Getting Started with Database Projects: Deployment Scripts and Breaking Changes

Mark Wheeler

06/23/2020

Posts in this series:

  • Setting Up
  • Deployment Scripts and Breaking Changes
  • Temporal Tables

In my first blog I walked through setting up a database project and explained the benefits. Now that you have implemented your database project and developers are making their changes, your deployment process is failing every so often. What is up with that?

The errors that are most common in deploying a database project fall into the following groups (based on what I have seen over the last few years)

Breaking Changes

  • The default settings for database projects do not allow changes to take place that would result in data loss. Examples of breaking changes are dropping a column in a table that already has data or changing the data type on a column that would end up truncating data.

Data Issues

  • For me, deleting data should be a process that is done outside of your normal deployment process. Delete scripts should executed by the DBA team.

  • Post deployment scripts managing lookup data should use Merge statements so they can be safely rerun with consistent results.

  • In the event you are going to delete data as part of your deployment process, there are a few things to consider. First, managing all the constraints and disabling them prior to deleting any data. Once you have deleted the data and turn your constraints back on, there are couple of ways to accomplish this.

  • ALTER TABLE tablename WITH NOCHECK CHECK CONSTRAINT constraintname or ALTER TABLE tablename CHECK CONSTRAINT constraintname

    • Adding the constraint back with this setting allows the constraint to be added even if data exists that fails the data integrity check. Data is not validated with this setting.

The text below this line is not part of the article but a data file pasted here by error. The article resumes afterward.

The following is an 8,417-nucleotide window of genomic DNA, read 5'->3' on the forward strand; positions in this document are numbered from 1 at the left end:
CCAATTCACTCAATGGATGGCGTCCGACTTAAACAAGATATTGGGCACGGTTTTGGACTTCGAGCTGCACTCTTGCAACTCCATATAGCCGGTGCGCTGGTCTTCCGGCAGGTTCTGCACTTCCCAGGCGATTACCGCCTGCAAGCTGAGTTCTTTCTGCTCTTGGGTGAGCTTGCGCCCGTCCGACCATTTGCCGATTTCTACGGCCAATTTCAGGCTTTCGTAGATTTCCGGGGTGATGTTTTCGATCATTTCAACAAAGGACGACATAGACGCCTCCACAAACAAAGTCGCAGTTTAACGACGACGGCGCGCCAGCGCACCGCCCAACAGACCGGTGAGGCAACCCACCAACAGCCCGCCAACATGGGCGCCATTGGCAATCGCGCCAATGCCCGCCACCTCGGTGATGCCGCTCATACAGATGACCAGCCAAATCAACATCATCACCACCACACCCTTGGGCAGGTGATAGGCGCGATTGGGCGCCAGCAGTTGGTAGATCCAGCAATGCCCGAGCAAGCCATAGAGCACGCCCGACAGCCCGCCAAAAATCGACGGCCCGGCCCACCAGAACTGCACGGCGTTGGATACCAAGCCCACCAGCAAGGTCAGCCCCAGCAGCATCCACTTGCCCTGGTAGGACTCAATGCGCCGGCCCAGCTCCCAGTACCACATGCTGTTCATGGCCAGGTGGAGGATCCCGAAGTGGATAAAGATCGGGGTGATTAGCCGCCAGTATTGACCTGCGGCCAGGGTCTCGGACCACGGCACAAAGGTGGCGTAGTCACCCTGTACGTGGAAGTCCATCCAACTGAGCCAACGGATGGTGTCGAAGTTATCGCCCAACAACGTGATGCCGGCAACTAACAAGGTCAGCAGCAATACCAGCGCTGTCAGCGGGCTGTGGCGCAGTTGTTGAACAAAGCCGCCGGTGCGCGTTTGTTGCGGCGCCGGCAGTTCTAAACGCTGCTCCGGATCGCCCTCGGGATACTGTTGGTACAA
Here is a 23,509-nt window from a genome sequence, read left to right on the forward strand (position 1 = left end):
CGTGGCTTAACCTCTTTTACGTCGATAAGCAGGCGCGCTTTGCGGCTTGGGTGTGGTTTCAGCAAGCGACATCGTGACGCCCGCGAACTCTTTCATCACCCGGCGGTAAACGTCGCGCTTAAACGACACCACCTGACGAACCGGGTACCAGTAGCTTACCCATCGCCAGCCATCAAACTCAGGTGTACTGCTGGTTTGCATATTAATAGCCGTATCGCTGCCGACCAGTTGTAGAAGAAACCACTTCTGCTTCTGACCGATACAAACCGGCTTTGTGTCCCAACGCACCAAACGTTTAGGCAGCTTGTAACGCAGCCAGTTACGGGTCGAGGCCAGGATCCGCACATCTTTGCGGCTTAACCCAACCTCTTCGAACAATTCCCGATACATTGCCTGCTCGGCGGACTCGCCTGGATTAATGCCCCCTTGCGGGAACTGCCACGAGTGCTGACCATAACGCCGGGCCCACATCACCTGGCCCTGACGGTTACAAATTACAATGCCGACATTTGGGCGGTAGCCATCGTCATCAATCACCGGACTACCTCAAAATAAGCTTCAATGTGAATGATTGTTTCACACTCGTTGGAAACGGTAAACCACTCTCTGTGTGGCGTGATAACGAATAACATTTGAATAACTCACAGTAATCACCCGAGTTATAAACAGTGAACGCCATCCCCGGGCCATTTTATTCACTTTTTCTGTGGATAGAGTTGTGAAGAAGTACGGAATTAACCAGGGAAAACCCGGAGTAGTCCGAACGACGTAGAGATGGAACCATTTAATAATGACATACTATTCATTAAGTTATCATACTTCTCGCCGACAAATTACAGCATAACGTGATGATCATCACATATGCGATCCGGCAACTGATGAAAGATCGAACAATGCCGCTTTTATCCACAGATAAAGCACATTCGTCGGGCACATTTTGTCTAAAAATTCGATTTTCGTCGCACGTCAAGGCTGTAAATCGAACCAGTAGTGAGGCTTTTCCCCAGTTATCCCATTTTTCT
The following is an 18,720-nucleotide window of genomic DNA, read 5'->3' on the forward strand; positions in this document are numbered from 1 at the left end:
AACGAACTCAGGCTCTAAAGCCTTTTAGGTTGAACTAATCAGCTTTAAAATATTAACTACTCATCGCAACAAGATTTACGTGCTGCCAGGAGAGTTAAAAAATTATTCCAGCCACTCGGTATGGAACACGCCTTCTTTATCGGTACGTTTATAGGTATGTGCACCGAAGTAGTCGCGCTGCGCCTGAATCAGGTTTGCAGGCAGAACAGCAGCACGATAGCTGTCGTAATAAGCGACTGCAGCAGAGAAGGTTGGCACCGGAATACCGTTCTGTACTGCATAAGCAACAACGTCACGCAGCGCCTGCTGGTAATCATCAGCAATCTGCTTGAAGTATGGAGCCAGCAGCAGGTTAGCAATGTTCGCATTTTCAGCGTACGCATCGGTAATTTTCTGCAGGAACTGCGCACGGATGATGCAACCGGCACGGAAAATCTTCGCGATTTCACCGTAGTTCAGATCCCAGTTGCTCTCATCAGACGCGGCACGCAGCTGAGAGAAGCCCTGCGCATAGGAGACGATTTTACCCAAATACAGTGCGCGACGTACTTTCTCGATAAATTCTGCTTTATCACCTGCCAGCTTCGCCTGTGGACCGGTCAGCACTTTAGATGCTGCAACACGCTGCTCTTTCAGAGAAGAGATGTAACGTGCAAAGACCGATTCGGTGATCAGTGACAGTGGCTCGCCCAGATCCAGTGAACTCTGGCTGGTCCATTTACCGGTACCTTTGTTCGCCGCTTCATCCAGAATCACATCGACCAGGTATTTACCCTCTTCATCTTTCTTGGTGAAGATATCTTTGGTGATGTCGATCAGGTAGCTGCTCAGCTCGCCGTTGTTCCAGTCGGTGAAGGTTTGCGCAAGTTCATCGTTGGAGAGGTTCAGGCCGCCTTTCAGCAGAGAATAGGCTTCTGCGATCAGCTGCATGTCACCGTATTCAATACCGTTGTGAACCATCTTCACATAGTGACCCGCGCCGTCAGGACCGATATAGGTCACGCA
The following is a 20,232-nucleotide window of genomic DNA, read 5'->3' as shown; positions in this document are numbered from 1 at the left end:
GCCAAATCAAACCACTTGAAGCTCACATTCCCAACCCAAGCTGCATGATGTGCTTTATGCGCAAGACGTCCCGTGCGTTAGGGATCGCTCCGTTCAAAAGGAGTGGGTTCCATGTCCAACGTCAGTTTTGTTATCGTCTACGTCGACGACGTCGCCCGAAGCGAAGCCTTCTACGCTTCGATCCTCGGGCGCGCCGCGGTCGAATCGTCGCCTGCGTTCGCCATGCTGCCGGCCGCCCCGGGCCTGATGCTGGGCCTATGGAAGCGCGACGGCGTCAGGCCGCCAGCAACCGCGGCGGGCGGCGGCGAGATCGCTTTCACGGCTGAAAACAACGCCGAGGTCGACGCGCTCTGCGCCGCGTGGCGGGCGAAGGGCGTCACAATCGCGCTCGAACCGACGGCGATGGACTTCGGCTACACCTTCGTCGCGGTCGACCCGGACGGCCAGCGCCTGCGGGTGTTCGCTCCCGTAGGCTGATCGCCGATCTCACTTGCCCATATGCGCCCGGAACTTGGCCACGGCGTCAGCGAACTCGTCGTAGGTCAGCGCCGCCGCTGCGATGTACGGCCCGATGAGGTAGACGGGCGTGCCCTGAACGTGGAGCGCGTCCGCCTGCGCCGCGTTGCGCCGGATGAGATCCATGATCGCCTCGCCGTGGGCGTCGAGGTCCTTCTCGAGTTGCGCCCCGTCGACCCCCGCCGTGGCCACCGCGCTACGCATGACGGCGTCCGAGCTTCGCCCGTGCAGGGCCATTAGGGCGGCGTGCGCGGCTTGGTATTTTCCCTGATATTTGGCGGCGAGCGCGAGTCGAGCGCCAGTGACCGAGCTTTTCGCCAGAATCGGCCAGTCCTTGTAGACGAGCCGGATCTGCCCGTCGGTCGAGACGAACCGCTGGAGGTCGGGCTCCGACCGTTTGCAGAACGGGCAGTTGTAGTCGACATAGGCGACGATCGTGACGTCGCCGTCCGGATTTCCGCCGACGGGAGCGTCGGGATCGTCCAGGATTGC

• ALTER TABLE tablename WITH CHECK CHECK CONSTRAINT constraintname

    • Enforces data integrity on existing data. If data exists that fails the data integrity check, adding the constraint will fail.

Temporal Tables

  • SQLPackage.EXE does not always create your script in the right order.

    • Changing the primary key on a system versioned table. The problem shows up in the delta SQL script. The table modification to the base table is prior to turning system versioning off. I have opened a case with Microsoft on this and it is currently flagged as a bug (Case # 119122421000099).

    • System versioning is not enabled for table X. This error is caused by the procedure sp_refresh executing prior to system versioning being re-enabled for a table. The work around for this is to turn off the option script refresh module under the advanced settings when manually publishing the database project.

Gated Check Ins

Most of the deployment errors I have outlined due not show up until the changes have been merged and deploy the database project. To minimize database deployment failures, setup gated check in rules as part of the pull request.

The one process to enable as part of the gated check in is to deploy the database project to an integration server/database prior to completing the merge for the pull request. You have two options for deploying the database project:

  • Deploy to an empty database and allow the database project to create the database.

    • This is the easiest option. The deployment process creates an empty database and deploys the project to the empty database. The drawback to this process is you will not see any data errors. This process does validate that all your scripts are syntactically correct. If you chose this option, make sure the settings for the database project deployment step is set to continue on error. This setting is found under the control options for Azure DevOps Pipelines. If this is not set, the step to drop the database is not run .